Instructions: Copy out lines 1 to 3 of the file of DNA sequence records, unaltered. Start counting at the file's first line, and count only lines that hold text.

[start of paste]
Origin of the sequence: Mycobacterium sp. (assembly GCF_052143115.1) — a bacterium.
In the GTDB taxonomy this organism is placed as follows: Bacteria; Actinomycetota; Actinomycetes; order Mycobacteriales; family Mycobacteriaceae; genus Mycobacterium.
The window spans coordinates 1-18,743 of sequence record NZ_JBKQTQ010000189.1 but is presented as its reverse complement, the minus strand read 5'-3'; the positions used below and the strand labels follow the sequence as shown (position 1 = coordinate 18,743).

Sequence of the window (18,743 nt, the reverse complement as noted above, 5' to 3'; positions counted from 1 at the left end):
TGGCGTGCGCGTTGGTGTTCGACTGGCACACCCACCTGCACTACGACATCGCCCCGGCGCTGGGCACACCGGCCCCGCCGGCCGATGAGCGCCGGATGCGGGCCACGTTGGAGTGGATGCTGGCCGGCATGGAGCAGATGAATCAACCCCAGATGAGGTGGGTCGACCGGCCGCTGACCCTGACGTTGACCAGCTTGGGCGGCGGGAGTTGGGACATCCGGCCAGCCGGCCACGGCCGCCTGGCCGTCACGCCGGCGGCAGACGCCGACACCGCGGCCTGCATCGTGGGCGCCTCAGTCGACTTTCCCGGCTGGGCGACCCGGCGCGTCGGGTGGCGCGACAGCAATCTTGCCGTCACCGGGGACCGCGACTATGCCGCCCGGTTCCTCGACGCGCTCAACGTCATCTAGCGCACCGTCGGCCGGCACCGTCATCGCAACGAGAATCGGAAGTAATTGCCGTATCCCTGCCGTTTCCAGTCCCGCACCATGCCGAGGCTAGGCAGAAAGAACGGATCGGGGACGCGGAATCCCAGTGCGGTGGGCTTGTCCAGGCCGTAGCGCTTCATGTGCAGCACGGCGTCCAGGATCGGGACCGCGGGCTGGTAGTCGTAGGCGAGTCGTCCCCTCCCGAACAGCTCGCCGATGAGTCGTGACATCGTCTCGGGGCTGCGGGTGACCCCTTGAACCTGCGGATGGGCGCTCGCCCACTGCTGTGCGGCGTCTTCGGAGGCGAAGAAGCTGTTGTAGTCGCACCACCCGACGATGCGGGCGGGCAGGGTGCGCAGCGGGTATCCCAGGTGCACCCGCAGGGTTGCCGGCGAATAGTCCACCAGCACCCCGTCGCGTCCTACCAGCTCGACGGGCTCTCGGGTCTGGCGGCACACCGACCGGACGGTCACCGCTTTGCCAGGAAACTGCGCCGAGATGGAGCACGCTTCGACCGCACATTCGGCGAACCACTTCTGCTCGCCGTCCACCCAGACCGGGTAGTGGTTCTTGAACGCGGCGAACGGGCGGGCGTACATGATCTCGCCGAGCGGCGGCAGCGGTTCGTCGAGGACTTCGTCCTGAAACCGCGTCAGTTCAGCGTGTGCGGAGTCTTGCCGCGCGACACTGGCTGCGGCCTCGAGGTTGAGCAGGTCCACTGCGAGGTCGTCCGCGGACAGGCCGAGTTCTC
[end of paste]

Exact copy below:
Origin of the sequence: Mycobacterium sp. (assembly GCF_052143115.1) — a bacterium.
In the GTDB taxonomy this organism is placed as follows: Bacteria; Actinomycetota; Actinomycetes; order Mycobacteriales; family Mycobacteriaceae; genus Mycobacterium.
The window spans coordinates 1-18,743 of sequence record NZ_JBKQTQ010000189.1 but is presented as its reverse complement, the minus strand read 5'-3'; the positions used below and the strand labels follow the sequence as shown (position 1 = coordinate 18,743).